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July 2009

Eastern-Europe - Monthly political report

Two important elections were held in July: the Bulgarian and the Moldovan elections can be considered as milestones. In Albania, the results of the June elections can finally be seen. In Croatia and Lithuania the value added tax was raised and the Lithuanian government is expecting a brutal recession. Latvia and Ukraine reached an agreement with IMF on the further installment of their loans. Montenegro nailed the rectifications of the budget, while in Slovenia the budget was restricted for the following years as well. The government crisis of Romania and Serbia deepened. The weakened cabinet of Macedonia was significantly reshuffled. In Bosnia-Herzegovina the political crisis didn't change one bit. The Russian budget is in an expressively dangerous situation, it may live-up its reserve-funds next year. Some steps were made in the Moscow meeting of the Azerbaijani and the Armenian presidents.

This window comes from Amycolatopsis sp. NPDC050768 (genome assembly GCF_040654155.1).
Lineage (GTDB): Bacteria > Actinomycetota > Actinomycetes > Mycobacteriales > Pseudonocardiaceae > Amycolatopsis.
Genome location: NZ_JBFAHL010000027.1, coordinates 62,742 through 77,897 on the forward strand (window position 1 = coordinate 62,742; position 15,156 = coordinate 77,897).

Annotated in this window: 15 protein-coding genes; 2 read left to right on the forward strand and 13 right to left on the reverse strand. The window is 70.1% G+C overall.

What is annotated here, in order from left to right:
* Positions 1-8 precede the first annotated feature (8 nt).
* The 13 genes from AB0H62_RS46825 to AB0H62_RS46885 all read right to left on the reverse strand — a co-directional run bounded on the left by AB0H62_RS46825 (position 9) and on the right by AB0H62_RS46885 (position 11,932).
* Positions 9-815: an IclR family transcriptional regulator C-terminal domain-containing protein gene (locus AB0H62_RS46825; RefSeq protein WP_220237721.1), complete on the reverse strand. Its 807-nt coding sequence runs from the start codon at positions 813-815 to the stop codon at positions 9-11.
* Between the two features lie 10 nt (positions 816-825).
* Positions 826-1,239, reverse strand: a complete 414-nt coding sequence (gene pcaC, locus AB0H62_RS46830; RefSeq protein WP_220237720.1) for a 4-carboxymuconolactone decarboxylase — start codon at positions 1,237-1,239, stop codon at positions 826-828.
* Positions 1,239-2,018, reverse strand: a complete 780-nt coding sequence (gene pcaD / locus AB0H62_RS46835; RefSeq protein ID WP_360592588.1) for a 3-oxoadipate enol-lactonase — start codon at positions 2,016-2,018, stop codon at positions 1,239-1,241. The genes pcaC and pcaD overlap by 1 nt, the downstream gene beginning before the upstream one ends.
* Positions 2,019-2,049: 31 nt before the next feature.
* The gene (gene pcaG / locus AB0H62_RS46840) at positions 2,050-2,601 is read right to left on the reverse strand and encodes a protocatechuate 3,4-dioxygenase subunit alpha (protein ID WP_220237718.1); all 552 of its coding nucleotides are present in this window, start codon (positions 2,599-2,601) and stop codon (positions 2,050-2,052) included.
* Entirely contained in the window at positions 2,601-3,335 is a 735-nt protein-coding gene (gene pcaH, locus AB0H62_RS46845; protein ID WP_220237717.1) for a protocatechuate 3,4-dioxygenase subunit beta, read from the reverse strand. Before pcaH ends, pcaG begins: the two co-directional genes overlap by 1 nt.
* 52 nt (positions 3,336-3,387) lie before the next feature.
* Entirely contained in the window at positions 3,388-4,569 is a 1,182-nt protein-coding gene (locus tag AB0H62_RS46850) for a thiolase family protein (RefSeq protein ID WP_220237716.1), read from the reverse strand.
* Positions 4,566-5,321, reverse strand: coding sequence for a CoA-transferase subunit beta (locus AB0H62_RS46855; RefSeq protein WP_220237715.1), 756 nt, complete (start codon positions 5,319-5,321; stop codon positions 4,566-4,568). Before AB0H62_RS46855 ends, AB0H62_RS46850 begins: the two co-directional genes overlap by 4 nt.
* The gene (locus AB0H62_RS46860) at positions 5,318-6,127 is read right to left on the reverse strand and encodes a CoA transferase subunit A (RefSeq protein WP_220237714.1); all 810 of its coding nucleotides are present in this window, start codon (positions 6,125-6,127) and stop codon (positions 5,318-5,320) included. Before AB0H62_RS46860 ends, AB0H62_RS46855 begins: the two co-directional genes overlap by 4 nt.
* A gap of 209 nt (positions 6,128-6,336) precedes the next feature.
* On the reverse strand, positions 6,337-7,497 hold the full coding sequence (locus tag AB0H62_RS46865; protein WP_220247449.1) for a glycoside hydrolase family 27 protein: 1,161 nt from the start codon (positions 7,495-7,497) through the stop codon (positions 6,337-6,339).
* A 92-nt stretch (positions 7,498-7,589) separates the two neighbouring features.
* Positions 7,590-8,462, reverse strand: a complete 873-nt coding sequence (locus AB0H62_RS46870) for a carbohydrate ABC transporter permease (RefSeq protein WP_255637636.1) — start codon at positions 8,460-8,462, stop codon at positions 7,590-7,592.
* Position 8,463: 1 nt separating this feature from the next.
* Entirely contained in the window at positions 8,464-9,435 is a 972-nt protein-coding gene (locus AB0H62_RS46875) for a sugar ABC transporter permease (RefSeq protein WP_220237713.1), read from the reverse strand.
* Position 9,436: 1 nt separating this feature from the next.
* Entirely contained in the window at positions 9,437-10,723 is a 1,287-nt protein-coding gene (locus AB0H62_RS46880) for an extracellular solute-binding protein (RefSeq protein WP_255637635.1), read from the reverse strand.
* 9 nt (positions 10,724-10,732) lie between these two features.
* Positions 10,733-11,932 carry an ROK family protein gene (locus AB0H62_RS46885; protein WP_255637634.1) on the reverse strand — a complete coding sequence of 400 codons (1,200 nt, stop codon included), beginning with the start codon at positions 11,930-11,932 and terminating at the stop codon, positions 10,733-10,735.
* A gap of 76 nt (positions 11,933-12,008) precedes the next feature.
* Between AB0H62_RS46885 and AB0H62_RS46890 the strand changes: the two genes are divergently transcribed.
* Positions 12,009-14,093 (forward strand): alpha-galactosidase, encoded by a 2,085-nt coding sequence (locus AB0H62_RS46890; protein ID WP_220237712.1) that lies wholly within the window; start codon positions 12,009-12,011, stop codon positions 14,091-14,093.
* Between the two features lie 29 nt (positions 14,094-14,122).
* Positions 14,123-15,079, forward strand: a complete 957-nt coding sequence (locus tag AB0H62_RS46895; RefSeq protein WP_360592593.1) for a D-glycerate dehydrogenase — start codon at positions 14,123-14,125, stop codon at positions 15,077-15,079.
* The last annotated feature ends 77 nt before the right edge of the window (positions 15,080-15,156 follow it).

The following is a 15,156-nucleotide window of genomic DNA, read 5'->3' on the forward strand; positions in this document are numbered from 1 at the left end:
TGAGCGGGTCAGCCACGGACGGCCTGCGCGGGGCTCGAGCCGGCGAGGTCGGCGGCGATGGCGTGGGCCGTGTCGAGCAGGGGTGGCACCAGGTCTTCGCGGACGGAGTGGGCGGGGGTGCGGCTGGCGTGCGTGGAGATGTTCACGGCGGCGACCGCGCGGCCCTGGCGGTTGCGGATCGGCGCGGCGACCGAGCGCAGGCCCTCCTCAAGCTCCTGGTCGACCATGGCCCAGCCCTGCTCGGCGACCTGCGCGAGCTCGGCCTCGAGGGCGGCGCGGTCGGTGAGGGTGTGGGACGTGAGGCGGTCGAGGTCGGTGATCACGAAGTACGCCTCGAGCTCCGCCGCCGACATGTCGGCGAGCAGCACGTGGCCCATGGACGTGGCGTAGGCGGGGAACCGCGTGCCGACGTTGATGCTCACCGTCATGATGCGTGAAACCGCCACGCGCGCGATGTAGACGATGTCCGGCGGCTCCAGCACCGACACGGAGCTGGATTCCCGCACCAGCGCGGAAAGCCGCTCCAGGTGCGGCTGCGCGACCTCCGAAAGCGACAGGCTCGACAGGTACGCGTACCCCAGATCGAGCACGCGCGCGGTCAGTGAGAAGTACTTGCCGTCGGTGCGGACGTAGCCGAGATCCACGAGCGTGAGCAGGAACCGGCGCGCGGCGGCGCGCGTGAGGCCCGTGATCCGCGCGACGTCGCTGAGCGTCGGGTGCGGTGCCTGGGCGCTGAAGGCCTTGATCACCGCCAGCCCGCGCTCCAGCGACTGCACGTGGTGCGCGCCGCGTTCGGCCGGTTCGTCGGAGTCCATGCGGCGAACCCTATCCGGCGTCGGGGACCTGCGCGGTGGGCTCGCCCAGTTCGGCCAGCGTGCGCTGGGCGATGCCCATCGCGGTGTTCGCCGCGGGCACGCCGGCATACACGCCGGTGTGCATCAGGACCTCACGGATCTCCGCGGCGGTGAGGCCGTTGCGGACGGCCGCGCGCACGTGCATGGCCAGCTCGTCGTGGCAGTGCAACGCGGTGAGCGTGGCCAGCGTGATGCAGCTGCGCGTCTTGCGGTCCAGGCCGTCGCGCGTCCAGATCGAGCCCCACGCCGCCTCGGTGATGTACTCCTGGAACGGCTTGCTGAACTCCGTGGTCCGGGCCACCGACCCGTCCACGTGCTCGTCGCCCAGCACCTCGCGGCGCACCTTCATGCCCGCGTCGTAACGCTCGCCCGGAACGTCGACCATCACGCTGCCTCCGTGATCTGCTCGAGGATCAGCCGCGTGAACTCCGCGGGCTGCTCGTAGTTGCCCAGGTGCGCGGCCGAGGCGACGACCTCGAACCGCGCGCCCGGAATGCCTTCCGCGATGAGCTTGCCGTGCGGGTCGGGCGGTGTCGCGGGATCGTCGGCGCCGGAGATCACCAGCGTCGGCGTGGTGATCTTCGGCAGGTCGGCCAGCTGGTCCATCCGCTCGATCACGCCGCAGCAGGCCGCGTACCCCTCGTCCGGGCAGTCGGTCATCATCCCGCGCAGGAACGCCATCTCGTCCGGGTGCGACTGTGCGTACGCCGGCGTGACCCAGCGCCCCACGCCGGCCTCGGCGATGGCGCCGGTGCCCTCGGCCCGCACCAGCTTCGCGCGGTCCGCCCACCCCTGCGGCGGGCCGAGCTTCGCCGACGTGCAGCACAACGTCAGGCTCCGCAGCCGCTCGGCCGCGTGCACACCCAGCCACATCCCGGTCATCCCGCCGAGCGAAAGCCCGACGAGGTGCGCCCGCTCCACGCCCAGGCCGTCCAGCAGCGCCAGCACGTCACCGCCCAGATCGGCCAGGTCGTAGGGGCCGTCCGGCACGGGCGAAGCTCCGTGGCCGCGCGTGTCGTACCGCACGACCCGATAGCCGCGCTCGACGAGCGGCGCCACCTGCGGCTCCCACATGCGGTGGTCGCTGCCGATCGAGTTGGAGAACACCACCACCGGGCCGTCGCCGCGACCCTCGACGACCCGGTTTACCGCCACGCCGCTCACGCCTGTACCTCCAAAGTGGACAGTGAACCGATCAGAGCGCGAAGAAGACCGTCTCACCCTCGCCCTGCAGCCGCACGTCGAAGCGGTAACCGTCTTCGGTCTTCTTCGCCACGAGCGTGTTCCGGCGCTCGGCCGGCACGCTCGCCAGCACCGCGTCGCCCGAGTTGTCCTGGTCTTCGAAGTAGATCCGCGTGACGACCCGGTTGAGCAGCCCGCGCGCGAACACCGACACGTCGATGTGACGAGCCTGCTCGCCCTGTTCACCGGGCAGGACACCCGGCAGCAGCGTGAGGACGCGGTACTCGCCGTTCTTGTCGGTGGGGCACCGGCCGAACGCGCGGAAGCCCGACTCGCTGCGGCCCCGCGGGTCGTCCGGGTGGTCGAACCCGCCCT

Out of the two important elections held this month, the first was in Bulgaria. The party of Sofia's mayor, Bojko Borisov, GERB, won the elections by a mile but didn't reach an absolute majority. Nevertheless Borisov formed a minority government on his own with the external support of the three other right-wing parties which got into parliament. The socialists shrunk to a mid-size party while the party of the Turkish minority, Movement for Rights and Freedoms strengthened. Several highly renowned experts are part of Borisov's government, for example Minister of Justice Margarita Popova or the former Minister of Finance, Szimeon Gyankov. They will have to decide upon the approximately 1,25 billion euro budgetary rectifications, of which the majority the government plans as reforms of the state. It is expected that they will renounce joint Russian energy investments for example the building of the South Stream pipeline. The other important election took place at the end of the month in Moldavia where new elections had to be held as a result of the unsuccessful April presidential elections. Marian Lupu's popular party which stepped out of the governing Communist Party at the right time became a key party as neither the communists, nor the opposition reached a majority in the parliament. As a result Lupu may even become president; talks concerning a coalition have already begun - first with the opposition parties, then with the communists. The politician would mean not only a generational change but a slow consolidation of the country as well. Meanwhile in Albania the government is currently under formation. The electoral committee announced the final results one month after the elections but this had a greater effect on the country's reputation than on the outcome. The coalition led by Sali Berisha and the left wing Socialist Movement for Integration will govern with a small majority. The government which will take office in autumn has already announced the stopping of state investments and an anti-poverty program based on agriculture. In the opposition Socialist Party, the head of the party, Edi Rama, managed to retain his position successfully however this meant that the party did not accept the official result of the elections. Admitting defeat would have cost Rama his position - similar to the Czech Social Democratic Party where the loss of the October elections would almost certainly lead to the fall of Jiri Paroubek. The more and more unpopular party leader has tried to favor first the Christian Democrats then the hitherto taboo Communists. The party's program is a classic left wing program. At the same time, the smaller parties are reorganizing themselves as well. The former head of the Green Party - which is at the height of its unpopularity - Martin Bursik, will retire from politics, while TOP09 a new conservative party which has formed on the right has just formed a faction in upper house of parliament. The formation led by former ministers Karel Schwarzenberg and Miroslac Kalousek plans to lead a strong right wing, pro-trade, Europe oriented politics.